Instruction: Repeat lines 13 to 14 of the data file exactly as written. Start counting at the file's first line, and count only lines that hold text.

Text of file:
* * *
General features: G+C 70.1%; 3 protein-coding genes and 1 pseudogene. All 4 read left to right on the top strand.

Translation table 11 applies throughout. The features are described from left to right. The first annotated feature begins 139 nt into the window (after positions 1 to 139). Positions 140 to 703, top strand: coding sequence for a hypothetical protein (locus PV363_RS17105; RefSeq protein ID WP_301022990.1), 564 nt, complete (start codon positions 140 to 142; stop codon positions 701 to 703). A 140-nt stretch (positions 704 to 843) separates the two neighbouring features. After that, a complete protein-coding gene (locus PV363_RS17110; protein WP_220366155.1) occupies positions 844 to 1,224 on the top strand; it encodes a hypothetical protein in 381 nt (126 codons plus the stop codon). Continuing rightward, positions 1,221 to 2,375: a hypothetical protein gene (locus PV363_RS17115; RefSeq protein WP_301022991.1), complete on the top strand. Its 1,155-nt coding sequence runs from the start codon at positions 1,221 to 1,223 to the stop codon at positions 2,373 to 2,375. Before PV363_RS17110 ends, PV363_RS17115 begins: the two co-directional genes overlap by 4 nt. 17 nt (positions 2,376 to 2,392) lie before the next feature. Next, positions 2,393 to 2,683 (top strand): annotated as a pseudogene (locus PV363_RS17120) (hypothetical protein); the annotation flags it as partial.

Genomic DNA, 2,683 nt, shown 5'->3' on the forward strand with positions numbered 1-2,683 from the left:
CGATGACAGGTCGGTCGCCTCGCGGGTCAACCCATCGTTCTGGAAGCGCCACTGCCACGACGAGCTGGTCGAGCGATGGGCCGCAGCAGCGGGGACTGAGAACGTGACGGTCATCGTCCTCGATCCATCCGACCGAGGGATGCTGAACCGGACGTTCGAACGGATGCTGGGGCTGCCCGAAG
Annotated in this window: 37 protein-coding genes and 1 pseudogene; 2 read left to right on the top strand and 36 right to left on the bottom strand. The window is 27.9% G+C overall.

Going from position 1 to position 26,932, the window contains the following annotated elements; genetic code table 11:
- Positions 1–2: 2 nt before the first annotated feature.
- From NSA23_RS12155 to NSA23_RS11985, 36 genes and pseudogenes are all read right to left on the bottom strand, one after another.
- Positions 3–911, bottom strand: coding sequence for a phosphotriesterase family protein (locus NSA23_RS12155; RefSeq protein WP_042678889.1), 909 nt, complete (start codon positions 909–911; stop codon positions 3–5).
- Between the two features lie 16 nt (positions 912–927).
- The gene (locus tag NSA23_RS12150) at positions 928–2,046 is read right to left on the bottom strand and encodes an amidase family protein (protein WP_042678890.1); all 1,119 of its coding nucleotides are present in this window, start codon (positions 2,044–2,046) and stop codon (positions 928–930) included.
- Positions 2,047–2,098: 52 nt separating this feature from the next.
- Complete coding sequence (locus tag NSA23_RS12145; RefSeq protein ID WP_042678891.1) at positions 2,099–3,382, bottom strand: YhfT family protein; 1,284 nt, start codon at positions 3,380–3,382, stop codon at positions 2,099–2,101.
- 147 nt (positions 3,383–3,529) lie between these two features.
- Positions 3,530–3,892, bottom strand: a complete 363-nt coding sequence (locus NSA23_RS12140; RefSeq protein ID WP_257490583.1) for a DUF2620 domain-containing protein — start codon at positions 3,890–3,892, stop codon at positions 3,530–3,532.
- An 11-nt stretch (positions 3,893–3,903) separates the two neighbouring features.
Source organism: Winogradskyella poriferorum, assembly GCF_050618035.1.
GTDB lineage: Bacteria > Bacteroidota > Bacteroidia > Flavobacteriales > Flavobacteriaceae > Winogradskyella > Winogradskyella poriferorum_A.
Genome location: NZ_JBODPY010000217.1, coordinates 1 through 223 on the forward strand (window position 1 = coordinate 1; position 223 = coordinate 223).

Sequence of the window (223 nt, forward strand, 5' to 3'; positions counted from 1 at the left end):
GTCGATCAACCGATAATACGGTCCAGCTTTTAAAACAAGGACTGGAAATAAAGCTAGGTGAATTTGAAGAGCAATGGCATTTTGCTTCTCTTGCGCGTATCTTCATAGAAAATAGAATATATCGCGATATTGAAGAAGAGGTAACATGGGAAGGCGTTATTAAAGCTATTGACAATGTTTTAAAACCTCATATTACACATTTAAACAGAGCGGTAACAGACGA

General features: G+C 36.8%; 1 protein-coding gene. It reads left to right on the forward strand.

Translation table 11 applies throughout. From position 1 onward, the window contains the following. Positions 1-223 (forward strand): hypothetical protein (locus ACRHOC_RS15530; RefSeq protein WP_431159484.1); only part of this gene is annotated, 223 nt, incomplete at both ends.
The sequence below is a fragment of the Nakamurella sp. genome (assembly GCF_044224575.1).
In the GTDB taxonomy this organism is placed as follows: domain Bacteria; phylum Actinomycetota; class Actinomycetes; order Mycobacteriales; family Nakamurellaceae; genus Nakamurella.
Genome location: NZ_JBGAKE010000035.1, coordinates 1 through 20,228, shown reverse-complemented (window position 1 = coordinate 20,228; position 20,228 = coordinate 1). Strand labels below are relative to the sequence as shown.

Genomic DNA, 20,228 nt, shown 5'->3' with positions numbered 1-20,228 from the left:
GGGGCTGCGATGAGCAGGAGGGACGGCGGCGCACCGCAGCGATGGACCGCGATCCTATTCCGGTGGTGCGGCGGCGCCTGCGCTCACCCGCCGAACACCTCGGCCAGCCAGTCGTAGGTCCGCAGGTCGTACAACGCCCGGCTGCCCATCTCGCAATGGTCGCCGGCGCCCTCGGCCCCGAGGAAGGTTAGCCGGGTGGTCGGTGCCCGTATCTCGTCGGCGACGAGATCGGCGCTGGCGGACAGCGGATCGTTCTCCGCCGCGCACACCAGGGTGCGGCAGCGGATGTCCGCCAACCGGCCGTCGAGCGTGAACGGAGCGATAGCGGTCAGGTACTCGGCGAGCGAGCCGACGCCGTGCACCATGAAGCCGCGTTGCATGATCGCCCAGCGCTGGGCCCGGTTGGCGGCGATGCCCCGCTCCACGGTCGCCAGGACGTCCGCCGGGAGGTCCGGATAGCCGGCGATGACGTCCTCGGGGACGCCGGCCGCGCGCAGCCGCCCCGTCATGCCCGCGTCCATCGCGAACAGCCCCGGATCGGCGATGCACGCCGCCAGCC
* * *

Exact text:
- Complete coding sequence (locus tag NSA23_RS12145; RefSeq protein ID WP_042678891.1) at positions 2,099–3,382, bottom strand: YhfT family protein; 1,284 nt, start codon at positions 3,380–3,382, stop codon at positions 2,099–2,101.
- 147 nt (positions 3,383–3,529) lie between these two features.